Introduction to Industrial Engineering
By Jane M. Fraser
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I have stressed that an organization is a system; an IE who looks at a part of the system must be sure to consider how that part fits into the overall system. The analysis and improvement of a work station and the methods used by an individual worker requires the IE to focus on a small part of the production system, but such analysis and improvement can provide tremendous gains in the efficiency, safety, and quality of the organization’s output.
In this type of analysis, the IE looks at exactly how each individual worker handles work and performs the assigned tasks, including the worker's body movements and movements of each hand. The goal is to improve efficiency, quality, and safety by determining the best way to do the task.
When the IE focuses on one or a few work stations and on one or a few individuals, very sensitive issues arise. Some plants have a tradition of sending a new IE out to the shop floor with a stop watch. Many workers will see such an approach as a threat and the new IE may be faced with a near revolt. Also, experienced workers may not take kindly to a new college graduate’s well meaning suggestions for improvement.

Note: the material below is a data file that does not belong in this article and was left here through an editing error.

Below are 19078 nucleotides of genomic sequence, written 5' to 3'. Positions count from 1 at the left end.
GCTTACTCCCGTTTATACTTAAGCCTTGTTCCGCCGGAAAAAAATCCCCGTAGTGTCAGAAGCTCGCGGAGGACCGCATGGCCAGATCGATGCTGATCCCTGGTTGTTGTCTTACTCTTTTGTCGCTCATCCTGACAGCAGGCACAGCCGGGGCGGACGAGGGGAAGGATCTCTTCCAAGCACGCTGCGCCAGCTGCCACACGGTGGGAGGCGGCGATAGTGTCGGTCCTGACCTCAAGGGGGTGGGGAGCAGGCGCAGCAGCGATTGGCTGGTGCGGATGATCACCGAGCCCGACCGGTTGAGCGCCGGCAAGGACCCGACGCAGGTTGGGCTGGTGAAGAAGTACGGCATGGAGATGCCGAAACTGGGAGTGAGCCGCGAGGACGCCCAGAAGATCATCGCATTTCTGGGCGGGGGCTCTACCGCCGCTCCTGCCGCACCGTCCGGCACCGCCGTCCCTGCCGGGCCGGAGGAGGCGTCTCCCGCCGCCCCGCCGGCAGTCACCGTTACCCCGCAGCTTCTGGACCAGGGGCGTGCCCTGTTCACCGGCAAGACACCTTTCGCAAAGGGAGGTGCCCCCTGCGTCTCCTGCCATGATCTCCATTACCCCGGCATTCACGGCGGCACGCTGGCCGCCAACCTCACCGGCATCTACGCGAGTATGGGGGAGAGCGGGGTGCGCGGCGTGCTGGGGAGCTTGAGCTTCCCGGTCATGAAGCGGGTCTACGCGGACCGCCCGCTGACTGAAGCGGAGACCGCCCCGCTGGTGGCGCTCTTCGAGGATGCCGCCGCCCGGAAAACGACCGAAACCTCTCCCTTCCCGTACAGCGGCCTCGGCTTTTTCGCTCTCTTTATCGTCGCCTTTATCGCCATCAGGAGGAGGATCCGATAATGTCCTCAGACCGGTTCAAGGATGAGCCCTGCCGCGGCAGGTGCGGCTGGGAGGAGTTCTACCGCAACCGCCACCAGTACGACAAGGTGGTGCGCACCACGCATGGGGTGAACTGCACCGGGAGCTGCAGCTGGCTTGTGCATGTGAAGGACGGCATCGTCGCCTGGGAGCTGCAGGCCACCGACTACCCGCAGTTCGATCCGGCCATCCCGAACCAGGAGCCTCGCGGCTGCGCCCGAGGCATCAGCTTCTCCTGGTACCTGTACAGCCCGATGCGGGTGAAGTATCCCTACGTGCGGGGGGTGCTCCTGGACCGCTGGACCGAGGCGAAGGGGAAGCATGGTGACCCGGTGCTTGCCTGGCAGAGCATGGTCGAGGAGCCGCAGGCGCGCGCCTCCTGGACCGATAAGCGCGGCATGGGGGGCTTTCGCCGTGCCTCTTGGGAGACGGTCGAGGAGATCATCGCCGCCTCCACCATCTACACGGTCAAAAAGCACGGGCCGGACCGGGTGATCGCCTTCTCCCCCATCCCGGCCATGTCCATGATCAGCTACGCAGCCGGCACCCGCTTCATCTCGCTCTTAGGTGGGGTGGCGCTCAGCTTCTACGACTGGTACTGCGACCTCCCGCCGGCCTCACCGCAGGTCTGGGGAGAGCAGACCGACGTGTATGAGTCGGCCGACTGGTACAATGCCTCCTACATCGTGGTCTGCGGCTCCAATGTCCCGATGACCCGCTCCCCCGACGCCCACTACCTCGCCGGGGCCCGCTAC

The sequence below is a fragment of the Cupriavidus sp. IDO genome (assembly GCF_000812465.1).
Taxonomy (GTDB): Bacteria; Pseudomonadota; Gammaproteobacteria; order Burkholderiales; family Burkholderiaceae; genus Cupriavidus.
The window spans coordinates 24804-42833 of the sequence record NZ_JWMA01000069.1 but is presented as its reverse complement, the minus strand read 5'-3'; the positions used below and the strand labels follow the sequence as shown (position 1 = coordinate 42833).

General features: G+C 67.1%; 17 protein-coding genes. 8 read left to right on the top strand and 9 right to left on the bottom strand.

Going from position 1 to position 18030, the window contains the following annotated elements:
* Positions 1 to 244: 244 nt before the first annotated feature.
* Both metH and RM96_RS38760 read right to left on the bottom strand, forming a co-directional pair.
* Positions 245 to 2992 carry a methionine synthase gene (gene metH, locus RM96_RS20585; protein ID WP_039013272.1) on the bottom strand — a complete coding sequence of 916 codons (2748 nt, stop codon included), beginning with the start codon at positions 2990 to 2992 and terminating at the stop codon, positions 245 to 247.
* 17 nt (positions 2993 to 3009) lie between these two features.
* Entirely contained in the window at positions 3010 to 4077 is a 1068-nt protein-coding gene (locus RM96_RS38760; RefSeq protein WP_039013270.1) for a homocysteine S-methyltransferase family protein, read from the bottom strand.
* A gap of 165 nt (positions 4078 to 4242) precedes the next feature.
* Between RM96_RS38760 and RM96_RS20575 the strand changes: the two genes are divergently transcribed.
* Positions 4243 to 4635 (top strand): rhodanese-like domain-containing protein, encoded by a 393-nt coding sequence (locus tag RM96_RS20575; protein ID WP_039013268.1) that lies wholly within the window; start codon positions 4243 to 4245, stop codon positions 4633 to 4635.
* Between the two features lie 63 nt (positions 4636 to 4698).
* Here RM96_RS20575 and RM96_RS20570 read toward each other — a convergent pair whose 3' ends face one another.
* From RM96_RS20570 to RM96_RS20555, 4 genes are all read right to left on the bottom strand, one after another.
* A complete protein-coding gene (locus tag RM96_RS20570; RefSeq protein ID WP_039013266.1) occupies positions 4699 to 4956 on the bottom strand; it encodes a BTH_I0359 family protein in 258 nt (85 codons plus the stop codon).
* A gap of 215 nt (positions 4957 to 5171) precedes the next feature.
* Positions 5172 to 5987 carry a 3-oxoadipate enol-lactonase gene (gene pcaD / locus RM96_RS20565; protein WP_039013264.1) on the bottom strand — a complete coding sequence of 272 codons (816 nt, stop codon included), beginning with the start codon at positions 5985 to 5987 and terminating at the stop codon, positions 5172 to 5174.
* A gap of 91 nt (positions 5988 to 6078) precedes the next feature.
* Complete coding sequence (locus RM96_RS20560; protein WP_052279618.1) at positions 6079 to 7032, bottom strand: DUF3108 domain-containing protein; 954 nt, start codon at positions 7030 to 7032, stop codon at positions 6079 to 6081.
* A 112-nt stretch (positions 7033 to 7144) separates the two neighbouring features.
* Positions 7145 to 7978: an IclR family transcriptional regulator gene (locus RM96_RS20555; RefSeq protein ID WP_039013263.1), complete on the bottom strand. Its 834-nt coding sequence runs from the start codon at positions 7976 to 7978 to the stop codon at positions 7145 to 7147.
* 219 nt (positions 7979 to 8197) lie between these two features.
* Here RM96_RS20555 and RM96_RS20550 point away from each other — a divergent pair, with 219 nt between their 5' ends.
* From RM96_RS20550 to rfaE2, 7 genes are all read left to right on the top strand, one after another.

Deming stressed “measure, measure, measure” but he also stressed that measurement should be used to improve the system, not to evaluate an individual's performance. The IE can work with a team of production workers to measure differences among workers with the goal of identifying and spreading best practices. For example, Parkview Hospital measures the time that elapses from when a patient in the emergency room is assigned a bed in the hospital to when that patient is actually in the new room; this time is called the “move time.” Analysis of the average move time for different nurses showed that two nurses were achieving significantly lower averages. Discussion among the nurses uncovered that the nurses with shorter average move time were anticipating which patients would be moved soon and initiating some of the required process before the start of the move time; they were efficiently overlapping tasks. The result is that the patient is settled into the hospital room more quickly. Allowing nurses to develop better practices and share them with each other can only occur in an atmosphere without competition.